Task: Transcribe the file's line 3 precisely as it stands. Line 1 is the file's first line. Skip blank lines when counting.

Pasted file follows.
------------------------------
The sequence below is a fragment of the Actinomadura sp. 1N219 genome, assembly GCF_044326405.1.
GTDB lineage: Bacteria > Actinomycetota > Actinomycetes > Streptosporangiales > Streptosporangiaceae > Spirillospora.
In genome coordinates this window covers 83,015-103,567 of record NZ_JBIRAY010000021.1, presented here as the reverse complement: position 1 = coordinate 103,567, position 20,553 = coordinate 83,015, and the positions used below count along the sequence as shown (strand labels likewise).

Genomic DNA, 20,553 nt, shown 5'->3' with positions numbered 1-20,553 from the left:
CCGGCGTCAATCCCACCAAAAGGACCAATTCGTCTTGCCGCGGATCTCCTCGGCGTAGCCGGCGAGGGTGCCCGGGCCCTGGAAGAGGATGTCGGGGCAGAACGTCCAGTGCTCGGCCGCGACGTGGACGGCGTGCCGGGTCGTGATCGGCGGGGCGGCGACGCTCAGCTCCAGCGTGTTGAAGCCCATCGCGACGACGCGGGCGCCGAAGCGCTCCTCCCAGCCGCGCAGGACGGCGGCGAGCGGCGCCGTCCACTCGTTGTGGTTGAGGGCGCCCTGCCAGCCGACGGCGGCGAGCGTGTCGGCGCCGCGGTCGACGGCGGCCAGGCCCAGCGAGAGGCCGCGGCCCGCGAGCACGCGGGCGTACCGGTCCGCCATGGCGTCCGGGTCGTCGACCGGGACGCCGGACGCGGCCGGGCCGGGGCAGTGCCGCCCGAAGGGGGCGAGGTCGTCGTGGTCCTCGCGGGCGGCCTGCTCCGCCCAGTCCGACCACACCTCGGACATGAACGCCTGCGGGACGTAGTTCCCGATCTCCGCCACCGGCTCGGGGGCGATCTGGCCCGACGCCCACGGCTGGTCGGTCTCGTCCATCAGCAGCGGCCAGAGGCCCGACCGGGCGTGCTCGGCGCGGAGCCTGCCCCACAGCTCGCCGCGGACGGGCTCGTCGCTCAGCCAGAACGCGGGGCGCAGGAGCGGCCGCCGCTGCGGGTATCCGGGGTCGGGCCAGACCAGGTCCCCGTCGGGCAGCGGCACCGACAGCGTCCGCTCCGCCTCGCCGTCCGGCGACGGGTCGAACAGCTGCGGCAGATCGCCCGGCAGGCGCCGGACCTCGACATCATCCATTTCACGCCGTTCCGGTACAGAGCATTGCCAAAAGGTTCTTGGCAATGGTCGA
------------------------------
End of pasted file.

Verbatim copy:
In genome coordinates this window covers 83,015-103,567 of record NZ_JBIRAY010000021.1, presented here as the reverse complement: position 1 = coordinate 103,567, position 20,553 = coordinate 83,015, and the positions used below count along the sequence as shown (strand labels likewise).